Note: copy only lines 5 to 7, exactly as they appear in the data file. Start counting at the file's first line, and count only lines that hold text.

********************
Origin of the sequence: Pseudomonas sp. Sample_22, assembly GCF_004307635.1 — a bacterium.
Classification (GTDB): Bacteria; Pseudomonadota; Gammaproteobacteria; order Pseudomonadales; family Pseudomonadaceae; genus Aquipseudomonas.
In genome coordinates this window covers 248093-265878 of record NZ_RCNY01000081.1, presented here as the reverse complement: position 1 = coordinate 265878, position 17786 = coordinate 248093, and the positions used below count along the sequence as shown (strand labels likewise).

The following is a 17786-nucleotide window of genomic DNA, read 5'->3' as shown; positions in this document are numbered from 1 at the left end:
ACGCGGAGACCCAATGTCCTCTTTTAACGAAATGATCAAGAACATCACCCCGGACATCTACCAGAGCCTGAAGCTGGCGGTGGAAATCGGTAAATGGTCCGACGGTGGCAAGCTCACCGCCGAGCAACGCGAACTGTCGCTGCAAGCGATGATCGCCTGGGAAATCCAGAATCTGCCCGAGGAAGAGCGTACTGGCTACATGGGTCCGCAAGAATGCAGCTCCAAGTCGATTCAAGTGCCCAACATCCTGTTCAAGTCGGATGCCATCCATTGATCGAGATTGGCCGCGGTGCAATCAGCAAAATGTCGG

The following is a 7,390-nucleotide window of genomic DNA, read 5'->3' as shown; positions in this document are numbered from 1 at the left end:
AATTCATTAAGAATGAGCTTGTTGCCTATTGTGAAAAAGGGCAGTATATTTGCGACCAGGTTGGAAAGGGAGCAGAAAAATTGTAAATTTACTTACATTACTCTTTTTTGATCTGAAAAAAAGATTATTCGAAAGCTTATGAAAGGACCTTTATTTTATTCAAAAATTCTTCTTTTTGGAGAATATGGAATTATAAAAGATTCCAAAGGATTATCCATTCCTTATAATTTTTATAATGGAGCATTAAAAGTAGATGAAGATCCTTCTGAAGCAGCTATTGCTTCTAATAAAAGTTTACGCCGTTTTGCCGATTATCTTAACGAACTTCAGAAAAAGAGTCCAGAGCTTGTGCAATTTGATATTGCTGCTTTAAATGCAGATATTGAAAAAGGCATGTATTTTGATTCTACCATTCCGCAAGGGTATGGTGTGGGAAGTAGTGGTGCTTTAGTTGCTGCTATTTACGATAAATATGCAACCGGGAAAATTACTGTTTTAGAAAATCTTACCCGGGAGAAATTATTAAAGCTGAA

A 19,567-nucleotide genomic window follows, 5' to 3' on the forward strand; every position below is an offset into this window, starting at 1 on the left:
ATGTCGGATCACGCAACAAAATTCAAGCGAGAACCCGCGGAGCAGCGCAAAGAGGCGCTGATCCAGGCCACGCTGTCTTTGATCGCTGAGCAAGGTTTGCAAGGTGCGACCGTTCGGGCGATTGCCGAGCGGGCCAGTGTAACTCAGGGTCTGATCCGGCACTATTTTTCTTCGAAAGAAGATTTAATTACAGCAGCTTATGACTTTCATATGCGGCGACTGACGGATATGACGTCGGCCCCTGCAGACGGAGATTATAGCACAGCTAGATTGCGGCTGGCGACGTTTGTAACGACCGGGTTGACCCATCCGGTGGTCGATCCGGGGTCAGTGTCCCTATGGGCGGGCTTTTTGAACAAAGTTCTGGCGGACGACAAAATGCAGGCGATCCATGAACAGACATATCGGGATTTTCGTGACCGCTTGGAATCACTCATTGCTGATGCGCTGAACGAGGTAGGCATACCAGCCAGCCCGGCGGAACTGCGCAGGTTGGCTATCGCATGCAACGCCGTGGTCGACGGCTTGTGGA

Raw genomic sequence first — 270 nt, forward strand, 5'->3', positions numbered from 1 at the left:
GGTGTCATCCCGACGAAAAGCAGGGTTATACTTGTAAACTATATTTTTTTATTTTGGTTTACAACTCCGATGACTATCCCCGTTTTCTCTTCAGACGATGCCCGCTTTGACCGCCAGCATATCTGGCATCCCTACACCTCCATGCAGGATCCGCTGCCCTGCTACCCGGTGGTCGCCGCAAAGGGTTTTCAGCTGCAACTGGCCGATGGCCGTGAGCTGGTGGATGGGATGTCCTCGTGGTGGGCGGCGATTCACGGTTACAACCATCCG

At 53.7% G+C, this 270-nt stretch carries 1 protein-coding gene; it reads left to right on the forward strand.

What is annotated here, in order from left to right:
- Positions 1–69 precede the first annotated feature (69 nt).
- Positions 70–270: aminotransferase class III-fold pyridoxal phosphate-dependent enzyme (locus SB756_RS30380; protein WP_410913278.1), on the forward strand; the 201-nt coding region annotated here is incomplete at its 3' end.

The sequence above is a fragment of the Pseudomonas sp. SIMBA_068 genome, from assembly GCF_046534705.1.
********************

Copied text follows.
ACGCGGAGACCCAATGTCCTCTTTTAACGAAATGATCAAGAACATCACCCCGGACATCTACCAGAGCCTGAAGCTGGCGGTGGAAATCGGTAAATGGTCCGACGGTGGCAAGCTCACCGCCGAGCAACGCGAACTGTCGCTGCAAGCGATGATCGCCTGGGAAATCCAGAATCTGCCCGAGGAAGAGCGTACTGGCTACATGGGTCCGCAAGAATGCAGCTCCAAGTCGATTCAAGTGCCCAACATCCTGTTCAAGTCGGATGCCATCCATTGATCGAGATTGGCCGCGGTGCAATCAGCAAAATGTCGG

The following is a 7,390-nucleotide window of genomic DNA, read 5'->3' as shown; positions in this document are numbered from 1 at the left end:
AATTCATTAAGAATGAGCTTGTTGCCTATTGTGAAAAAGGGCAGTATATTTGCGACCAGGTTGGAAAGGGAGCAGAAAAATTGTAAATTTACTTACATTACTCTTTTTTGATCTGAAAAAAAGATTATTCGAAAGCTTATGAAAGGACCTTTATTTTATTCAAAAATTCTTCTTTTTGGAGAATATGGAATTATAAAAGATTCCAAAGGATTATCCATTCCTTATAATTTTTATAATGGAGCATTAAAAGTAGATGAAGATCCTTCTGAAGCAGCTATTGCTTCTAATAAAAGTTTACGCCGTTTTGCCGATTATCTTAACGAACTTCAGAAAAAGAGTCCAGAGCTTGTGCAATTTGATATTGCTGCTTTAAATGCAGATATTGAAAAAGGCATGTATTTTGATTCTACCATTCCGCAAGGGTATGGTGTGGGAAGTAGTGGTGCTTTAGTTGCTGCTATTTACGATAAATATGCAACCGGGAAAATTACTGTTTTAGAAAATCTTACCCGGGAGAAATTATTAAAGCTGAA